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Great are the mysteries of creation. Greater still is the mystery of godliness, when the Architect of the galaxies was manifested in human form. The heavens display the greatness of God’s power. The Word made flesh displays the greatness of His love.

The heavens show us God’s hand;
Jesus shows us His heart.

The heavens declare the glory of God, but Jesus of Nazareth is the glory of God. He is the brightness of God’s glory, the express image of His person.

The heavens declare the glory of God in an impersonal, distant way. Jesus brings the glory of God near in a living, breathing, loving Person.

Jesus is the glory of God made human.

And never was He so glorious as when he became horribly inglorious. It happened on a cross—where the worst and the best, the highest and the lowest collided. The crucifixion of the incarnate God did not extinguish His glory, it expanded it. At Calvary the glory of God blazed forth in volcanic abundance.

It was in the moment of greatest ugliness that His beauty shone most brightly. It was in the place of utmost shame that His splendor burst forth. Violence brought virtue to light, as the crushing of a rose releases its fragrance.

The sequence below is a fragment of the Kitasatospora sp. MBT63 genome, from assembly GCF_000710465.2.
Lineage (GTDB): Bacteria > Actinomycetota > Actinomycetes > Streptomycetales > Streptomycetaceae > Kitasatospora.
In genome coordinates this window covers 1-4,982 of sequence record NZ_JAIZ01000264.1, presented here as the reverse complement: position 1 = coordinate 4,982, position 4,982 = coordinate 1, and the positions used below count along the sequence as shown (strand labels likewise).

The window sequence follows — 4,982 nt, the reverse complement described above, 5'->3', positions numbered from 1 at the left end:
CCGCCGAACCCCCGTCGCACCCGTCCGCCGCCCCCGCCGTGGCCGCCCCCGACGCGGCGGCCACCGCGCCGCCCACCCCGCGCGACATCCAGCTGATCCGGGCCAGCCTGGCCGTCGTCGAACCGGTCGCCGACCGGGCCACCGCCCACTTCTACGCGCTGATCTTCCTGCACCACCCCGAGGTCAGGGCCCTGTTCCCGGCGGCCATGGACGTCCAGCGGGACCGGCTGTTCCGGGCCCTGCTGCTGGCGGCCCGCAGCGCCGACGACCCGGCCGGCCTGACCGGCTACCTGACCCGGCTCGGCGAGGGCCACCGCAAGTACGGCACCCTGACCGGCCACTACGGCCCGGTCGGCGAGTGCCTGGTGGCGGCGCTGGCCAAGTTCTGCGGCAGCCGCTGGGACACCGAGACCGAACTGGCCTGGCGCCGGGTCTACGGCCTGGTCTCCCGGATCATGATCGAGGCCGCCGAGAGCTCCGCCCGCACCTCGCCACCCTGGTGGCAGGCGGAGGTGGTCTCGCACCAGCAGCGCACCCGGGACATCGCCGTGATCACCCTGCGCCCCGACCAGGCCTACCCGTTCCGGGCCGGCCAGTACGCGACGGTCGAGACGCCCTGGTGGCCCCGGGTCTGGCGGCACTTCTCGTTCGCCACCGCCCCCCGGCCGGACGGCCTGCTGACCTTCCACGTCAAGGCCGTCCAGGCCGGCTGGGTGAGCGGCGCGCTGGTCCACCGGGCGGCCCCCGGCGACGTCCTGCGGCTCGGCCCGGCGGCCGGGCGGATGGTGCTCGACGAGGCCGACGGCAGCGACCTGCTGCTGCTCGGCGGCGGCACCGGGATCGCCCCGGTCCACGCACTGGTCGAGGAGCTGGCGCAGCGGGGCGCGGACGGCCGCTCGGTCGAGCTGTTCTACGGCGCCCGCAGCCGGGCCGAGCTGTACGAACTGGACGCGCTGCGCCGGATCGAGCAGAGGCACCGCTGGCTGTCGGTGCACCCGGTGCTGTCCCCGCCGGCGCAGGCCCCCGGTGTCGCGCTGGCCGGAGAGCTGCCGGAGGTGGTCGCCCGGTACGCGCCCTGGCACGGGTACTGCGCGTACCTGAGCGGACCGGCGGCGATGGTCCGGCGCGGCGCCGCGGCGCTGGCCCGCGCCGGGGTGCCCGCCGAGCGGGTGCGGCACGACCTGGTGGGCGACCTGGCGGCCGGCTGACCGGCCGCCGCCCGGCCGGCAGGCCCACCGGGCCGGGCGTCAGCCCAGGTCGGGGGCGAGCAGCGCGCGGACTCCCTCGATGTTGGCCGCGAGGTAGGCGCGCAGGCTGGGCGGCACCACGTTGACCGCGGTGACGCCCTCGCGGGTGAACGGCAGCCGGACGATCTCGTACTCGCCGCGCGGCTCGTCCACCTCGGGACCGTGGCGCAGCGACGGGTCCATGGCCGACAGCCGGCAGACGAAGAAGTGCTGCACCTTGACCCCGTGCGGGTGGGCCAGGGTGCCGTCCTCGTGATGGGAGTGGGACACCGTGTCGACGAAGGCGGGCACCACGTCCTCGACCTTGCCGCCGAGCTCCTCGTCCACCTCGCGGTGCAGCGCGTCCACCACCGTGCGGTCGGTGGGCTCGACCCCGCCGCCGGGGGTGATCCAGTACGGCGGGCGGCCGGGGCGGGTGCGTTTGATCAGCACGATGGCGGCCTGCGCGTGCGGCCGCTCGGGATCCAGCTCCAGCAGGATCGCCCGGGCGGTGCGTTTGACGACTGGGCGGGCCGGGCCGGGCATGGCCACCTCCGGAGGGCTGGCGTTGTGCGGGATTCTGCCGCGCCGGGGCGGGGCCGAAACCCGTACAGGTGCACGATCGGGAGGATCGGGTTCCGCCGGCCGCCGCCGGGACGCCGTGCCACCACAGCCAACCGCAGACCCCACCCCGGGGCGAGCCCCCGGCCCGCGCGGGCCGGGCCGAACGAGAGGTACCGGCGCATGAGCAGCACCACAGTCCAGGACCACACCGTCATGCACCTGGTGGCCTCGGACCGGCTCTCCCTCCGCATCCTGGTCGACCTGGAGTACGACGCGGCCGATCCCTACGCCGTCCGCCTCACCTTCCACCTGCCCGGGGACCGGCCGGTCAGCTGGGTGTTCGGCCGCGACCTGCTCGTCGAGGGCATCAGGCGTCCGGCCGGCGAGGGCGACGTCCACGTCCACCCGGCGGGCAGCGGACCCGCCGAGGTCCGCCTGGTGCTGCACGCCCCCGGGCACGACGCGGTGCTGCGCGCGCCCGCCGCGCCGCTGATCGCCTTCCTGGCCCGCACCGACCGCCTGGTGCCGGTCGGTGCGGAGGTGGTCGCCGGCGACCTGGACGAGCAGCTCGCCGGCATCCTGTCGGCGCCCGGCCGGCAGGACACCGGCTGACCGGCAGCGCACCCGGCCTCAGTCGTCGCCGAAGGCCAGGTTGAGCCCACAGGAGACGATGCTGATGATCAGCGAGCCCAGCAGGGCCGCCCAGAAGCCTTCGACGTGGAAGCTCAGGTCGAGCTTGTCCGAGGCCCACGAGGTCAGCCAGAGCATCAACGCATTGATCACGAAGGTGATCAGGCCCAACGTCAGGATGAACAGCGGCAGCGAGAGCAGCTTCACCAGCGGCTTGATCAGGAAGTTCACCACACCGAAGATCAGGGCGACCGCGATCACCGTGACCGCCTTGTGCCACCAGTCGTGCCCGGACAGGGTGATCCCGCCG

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Glory was nailed to a cross and lifted up for all to see. The veil in the temple was ripped open—God’s glory had been revealed. It was the glory of His irrepressible, self-giving, self-sacrificing, redeeming, restoring love. It was the glory of His grace.

The heavens declare a piece of His glory.
The cross declares it all.

Here is the final unveiling of glory. It is a revelation, an earthquake, a feast, a waterfall, a love story, a symphony, a tsunami, a game changer, a thirst quencher, an explosion of hope, a healing balm for the wounds of our broken and flawed lives.

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“Cross” and “glory” are as far apart as two words can possibly be. They are polar opposites. Crucifixion was not just about torture—it was about shame. It was the ultimate disgrace. For Hebrews it meant being cursed. No one ever dreamed a Roman cross could be glorious.

Until God got on one.

He makes all things glorious.

Even a shameful cross.

Even unworthy sinners.

Such is the greatness of His glory.

–Jurgen O. Schulz

Lacking wonder

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We are perishing
for want of wonder,